To treat or to wait? Only you and your doctor–and possibly BC PharmaCare–can decide whether you should begin hepatitis C treatment now or wait. However, there are resources that may be able to help you answer that question or to think about the factors one may want to think about when considering treatment for hepatitis C. For example, current state of health, virus genotype, work and family circumstances, as well as financial considerations, may all be factors that can influence if, and when, a person decides to try to treat their hepatitis C.
Basic Facts about Hep C Treatment to Consider
Historically, treatment for hepatitis C has been difficult and long – up to a year. However, even now, when newer treatments boost shorter treatment times (8 – 24 weeks) and much less side effects, patients may still face treatment difficulties. A few patients still find that the new treatments are impossible to complete health-wise or find that treatment is too disruptive, given their current life circumstance or health situation. Therefore, patients still decide, or are advised by their healthcare providers, to delay treatment, even when new treatments are available.
Also–and this one is a big one–one should be aware that even newer, possibly better, hep C treatments are on their way.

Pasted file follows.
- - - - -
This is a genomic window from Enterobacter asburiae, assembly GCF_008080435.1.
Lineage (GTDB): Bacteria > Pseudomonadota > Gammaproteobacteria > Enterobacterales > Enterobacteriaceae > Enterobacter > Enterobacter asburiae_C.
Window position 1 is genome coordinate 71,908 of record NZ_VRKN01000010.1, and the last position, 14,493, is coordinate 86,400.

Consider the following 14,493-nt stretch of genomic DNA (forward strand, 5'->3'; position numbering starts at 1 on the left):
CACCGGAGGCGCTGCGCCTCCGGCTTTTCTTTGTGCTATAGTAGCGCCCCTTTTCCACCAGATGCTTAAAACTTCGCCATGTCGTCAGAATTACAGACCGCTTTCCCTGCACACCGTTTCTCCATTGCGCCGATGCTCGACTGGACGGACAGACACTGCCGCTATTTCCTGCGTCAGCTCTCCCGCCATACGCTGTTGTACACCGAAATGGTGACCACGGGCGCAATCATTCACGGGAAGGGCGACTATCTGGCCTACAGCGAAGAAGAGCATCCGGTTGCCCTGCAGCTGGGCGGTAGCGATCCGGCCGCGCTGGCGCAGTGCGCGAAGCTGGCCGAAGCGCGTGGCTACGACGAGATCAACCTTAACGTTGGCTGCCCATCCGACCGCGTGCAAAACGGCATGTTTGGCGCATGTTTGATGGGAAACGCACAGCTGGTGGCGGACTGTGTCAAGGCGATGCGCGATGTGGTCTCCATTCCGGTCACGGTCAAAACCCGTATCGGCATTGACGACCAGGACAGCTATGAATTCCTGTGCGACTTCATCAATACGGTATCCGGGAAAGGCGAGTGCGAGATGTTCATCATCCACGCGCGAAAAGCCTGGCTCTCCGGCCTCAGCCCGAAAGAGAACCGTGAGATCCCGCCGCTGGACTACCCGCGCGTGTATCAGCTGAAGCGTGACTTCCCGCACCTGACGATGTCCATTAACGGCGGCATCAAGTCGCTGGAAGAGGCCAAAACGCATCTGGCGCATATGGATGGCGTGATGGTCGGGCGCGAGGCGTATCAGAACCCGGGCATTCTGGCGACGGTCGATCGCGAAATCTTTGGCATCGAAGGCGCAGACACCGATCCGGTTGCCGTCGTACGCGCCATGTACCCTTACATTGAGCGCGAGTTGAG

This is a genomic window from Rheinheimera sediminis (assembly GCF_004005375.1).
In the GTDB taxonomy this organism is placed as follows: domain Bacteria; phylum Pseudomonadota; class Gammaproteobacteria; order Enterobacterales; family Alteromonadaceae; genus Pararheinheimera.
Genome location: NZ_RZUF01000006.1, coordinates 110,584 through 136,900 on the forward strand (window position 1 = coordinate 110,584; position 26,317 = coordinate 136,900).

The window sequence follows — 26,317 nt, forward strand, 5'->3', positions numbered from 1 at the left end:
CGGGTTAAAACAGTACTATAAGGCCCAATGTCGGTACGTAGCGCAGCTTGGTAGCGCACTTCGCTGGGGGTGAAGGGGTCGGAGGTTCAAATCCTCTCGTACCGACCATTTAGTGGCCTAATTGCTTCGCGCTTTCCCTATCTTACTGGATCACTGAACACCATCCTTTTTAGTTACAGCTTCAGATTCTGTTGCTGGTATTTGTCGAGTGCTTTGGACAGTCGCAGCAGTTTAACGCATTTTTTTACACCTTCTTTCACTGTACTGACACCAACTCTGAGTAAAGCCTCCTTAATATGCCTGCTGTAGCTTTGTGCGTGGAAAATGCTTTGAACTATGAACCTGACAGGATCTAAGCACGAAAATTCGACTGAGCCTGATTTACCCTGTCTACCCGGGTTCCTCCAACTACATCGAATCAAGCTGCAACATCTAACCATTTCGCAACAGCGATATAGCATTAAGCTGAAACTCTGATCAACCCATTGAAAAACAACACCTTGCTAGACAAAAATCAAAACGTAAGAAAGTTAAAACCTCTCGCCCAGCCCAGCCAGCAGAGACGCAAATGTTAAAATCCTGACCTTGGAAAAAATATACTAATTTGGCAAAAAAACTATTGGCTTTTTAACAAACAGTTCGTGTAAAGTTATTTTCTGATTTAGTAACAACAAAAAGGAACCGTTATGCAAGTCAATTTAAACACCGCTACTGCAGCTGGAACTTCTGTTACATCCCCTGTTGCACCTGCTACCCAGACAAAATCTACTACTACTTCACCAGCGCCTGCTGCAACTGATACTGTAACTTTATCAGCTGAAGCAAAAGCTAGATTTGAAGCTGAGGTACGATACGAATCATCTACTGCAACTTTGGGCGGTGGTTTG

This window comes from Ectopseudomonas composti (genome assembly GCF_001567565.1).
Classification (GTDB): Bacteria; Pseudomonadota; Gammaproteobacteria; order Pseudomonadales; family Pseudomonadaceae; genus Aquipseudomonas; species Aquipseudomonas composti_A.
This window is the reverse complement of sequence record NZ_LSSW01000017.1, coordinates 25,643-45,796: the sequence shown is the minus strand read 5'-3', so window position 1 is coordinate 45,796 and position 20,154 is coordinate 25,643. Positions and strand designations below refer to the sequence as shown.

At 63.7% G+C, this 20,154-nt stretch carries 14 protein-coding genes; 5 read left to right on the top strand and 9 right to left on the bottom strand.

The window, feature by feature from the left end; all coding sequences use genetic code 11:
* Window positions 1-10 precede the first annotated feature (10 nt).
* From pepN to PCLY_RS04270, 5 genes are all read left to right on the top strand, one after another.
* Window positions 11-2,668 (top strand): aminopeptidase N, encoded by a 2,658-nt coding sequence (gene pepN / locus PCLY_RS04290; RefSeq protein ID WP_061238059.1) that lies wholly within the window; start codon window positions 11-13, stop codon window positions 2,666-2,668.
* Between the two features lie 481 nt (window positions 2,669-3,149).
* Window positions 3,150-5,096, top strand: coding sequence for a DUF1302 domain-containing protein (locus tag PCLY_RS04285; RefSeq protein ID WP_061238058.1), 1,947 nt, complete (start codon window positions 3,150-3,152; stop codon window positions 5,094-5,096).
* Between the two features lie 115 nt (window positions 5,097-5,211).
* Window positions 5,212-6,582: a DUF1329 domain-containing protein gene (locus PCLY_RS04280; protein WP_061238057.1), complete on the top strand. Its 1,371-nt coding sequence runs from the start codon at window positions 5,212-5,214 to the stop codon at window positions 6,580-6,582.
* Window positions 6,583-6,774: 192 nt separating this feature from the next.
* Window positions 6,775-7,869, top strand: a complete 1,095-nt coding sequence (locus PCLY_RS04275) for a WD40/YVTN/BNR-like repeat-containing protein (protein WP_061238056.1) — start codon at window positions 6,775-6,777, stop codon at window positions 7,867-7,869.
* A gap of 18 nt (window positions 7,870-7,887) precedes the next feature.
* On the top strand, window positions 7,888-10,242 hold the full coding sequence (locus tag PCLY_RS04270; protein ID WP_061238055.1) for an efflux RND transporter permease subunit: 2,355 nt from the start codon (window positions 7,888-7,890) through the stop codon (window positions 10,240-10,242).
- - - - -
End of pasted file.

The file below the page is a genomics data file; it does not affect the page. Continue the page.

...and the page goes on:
Resources Weighing the Risks and Benefits of Treating or Waiting to Treat Hepatitis C
- Hepatitis C – Treat or Wait? by Hepatitis C New Drug Research And Liver Health (2016)
- ‘Getting ready for Treatment’ resource guide by Hepatitis Education Canada
- Hepatitis C Treatment OPTIONS: Basic Information for Patients by Hepatitis Education Canada
- Hepatitis C: An in-depth Guide to hep C treatment by CATIE
- Managing possible side effects of hep C treatments by CATIE
- DAAs: Long Term Effects by PHCN’s Daryl Luster
Resources Designed to Help You Talk to Your Doctor
- Keeping track of your health and questions to ask your doctor by Pacific Hepatitis C Network
- A Guide for Getting Ready for Hepatitis C Treatment, an 11 minute video by BCCDC
- Hepatitis C: Treatment Overview by HealthLink BC
- The doctor-patient relationship by CATIE, written for those with HIV, but useful for hep C patients as well.
There are a number of support groups and hotlines available to support you and to answer your questions. Going online is a great way to find local groups and connect to communities through social media, especially on Facebook.
- HELP-4-HEP (hepatitis C helpline)
- HepCBC – Listing of Canadian peer support groups
- Pacific Hepatitis C Network Directory of Resources
- Vancouver Infectious Diseases Centre (VIDC)
However, one of your best resource when considering whether to treat on not to treat will always be your own healthcare provider or a healthcare provider. They can talk to you about your different health concerns and weigh in on whether they think treatment is right for you while knowing you and your medical history.
To treat or not to treat? That is still a question asked and still one that should be asked.